I have couple questions about Slackware. Can you boot from CD, I visited their site and they are talking about creatting a boot disk, and root disks for installation.
Yes you can boot from the CD, by the way you only need disc 1 and disc 2 if you plan on installing kde or gnome. If you want to give slack a try, you can also download slax which is a distro that boots off a cd. Slax is based on slackware.
Like Tinkester said there is cfdisk which i personally find easier to use than fdisk, eventhough is almost the same thing. If there is a specific software you want to installed you can always go to http://linuxpackages.net/ and search for it. if you find it just install it either using pkgtool, or installpkg. By the way don't install .rpm files, if you need to install and .rpm file you can convert it to a .tgz file by doing
Code:
rpm2tgz
then just install the package using either pkgtool or installpkg
 
Old 08-10-2004, 12:23 AM   #7
Dirty_Ink
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For a newbie, i would have to recomend Xandros, PCLinuxOS,lycoris, and i hate to say it, Linspire, all are easy to use easy to install, and ass can install programs easily ,Linspre,Xandros and PCLinuxOS are free and u can try each of them out, Linspire though u have to pay to install programs u might want but the others programs are free, u also wont have to worrie about depencies when installing packages as with other distros, till u get used to a Linux system, i would go with one of these.
 
Old 08-10-2004, 12:59 AM   #8
Tinkster
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Xandros free?

http://www.xandros.com/about/downloads.html

Admitted, I didn't look at what "open circulation"
includes, but Standard certainly isn't free ...


Cheers,
Tink
 
Old 08-10-2004, 01:02 AM   #9
Dirty_Ink
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OCE is actually better than the standard version except for the CD burning, which is odd cuz i dont understand why u would charge for and inferior product, but if MS can get away with it then so be it, but i heard there were ways of speeding up the cd burning speed.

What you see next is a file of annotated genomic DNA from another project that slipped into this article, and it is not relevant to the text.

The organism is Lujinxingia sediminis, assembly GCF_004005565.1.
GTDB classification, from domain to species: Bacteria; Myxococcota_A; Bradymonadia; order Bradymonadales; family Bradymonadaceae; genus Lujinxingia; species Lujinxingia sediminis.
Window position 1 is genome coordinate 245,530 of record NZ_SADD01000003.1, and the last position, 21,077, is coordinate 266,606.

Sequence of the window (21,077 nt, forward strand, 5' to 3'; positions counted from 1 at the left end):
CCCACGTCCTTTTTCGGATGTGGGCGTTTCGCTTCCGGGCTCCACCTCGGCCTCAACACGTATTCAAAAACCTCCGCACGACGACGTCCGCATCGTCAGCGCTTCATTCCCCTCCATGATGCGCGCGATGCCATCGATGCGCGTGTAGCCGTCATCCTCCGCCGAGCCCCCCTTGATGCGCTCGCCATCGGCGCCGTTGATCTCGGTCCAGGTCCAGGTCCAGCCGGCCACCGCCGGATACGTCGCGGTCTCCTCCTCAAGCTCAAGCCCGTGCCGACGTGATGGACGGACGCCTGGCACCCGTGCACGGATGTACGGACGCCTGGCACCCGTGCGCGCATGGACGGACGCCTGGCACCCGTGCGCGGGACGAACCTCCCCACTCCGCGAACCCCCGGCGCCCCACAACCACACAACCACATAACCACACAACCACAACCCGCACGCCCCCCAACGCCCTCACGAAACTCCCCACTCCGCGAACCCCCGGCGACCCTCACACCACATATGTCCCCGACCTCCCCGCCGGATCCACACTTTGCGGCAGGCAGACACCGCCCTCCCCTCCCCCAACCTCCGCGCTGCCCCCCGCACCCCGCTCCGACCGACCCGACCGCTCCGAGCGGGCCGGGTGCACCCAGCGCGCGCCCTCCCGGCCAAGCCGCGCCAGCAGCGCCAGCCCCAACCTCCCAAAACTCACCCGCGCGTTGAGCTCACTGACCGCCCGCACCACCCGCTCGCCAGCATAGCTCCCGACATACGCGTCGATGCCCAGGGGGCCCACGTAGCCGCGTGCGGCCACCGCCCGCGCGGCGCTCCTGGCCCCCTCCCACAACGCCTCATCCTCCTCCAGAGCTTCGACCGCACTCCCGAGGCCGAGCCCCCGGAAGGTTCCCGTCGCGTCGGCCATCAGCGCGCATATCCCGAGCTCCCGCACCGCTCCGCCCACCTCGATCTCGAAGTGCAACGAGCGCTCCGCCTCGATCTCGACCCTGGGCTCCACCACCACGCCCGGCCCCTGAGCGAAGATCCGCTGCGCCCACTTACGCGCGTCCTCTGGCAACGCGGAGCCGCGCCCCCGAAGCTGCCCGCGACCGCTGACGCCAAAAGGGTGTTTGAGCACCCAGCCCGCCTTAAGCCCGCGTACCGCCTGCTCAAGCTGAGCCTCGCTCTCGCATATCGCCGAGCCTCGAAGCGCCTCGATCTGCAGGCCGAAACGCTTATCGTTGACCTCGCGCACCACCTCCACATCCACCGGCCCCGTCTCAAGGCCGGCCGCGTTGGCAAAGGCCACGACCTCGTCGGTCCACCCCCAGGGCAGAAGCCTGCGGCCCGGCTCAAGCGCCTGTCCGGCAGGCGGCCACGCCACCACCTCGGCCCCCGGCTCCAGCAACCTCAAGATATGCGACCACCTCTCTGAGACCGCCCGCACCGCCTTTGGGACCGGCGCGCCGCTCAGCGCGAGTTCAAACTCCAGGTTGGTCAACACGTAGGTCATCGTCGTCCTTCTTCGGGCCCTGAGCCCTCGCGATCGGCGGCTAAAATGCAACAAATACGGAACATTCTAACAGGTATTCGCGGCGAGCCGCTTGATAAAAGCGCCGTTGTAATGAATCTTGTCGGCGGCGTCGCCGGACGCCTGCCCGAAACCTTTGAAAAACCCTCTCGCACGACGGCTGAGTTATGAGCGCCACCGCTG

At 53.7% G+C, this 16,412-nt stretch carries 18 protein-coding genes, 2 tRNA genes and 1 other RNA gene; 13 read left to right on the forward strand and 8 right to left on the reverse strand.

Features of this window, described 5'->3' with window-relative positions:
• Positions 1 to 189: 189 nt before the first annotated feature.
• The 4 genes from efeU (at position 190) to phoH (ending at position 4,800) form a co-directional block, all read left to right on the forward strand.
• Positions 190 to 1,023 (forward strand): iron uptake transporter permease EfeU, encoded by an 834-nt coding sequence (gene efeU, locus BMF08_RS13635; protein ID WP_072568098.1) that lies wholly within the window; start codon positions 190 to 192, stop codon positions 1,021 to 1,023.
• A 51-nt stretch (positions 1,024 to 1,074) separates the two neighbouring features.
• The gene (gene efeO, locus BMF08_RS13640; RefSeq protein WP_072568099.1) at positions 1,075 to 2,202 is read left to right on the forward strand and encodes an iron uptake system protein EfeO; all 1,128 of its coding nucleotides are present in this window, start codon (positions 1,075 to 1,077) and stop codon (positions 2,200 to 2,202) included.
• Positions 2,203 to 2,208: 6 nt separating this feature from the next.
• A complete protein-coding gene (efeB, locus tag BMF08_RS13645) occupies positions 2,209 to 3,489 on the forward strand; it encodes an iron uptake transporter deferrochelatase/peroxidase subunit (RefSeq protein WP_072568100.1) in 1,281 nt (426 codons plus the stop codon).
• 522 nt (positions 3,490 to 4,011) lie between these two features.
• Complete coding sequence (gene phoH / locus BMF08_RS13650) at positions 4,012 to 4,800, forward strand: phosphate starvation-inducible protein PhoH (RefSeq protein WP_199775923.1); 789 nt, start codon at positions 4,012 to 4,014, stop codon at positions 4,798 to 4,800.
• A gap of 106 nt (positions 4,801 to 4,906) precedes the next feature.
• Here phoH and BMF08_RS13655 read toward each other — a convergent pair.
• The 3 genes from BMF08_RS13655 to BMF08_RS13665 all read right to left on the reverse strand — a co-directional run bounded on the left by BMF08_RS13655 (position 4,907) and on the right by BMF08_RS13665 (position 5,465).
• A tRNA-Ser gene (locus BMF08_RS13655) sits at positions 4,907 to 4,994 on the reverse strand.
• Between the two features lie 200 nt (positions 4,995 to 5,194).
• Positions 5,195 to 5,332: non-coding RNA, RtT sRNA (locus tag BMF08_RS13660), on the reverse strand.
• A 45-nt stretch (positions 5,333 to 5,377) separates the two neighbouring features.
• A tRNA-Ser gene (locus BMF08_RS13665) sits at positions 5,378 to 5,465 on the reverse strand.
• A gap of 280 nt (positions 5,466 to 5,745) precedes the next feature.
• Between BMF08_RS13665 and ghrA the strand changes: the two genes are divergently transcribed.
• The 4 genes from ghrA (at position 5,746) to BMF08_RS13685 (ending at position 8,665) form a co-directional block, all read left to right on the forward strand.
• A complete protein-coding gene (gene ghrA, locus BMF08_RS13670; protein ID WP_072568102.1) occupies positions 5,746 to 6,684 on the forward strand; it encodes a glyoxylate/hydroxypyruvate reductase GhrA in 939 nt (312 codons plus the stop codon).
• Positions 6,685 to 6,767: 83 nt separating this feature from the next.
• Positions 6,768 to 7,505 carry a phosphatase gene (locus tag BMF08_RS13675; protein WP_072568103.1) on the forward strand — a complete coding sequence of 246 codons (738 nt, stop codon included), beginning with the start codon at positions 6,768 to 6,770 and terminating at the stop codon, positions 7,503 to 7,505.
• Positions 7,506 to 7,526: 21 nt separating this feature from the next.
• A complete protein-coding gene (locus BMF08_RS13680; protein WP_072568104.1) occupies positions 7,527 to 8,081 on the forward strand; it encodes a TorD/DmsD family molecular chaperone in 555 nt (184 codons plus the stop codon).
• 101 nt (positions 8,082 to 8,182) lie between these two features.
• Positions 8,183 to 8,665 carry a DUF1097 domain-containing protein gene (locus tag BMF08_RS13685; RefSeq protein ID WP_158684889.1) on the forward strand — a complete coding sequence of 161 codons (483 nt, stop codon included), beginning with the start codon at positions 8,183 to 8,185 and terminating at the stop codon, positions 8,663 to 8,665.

Old 08-10-2004, 04:24 AM   #10
UmneyDurak
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I don't think I would try those installations, they sound too newbish. If Slackware proves too dificult I'll just go back to Mandrake.
I'm very curious why shouldn't I use RPM's? Although I used it only once to install ATI drivers, I didn't have any problems installing it on Mandrake.
Other programs, xampp, bluefish, xmms, I used had tar.gz files.

Last edited by UmneyDurak; 08-10-2004 at 04:25 AM.
 
Old 08-10-2004, 06:25 AM   #11
Dirty_Ink
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If anything give PCLinuxOS a try its a live cd so all u have to do is boot it, if u like it u can install it, it comes with everything you need, Flash, Java, AVI playback, Quicktime Playback,u name its got it, it has apt and synaptic already installed, plus its got a great repository with over 3000 packeges, plus its one of the best looking desktops ive seen, almost rivaling SUSE!

I just dont like RPM"s because of dependencies, u download a packege and install it, oh wait u need another packege, download that and install it, oh wait u need another packege, Thats why I use distros that have apt and synaptic gets rid of dependencies.

Last edited by Dirty_Ink; 08-10-2004 at 06:27 AM.
 
Old 08-10-2004, 06:38 AM   #12
Baldrick65
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Quote:
I just dont like RPM"s because of dependencies
In Mandrake there is a wonderful thing called urpmi, which resolves all dependancies ... food for thought.

But I think Slackware is faster and less bloated, just not completely "Noob-friendly"

Baldrick
 
Old 08-10-2004, 07:53 AM   #13
Dirty_Ink
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Ive tried mandrake and though i kinda like mandrake 10 it just doesnt appeal to me, not that theres anything wrong with it, just not my cup of tea.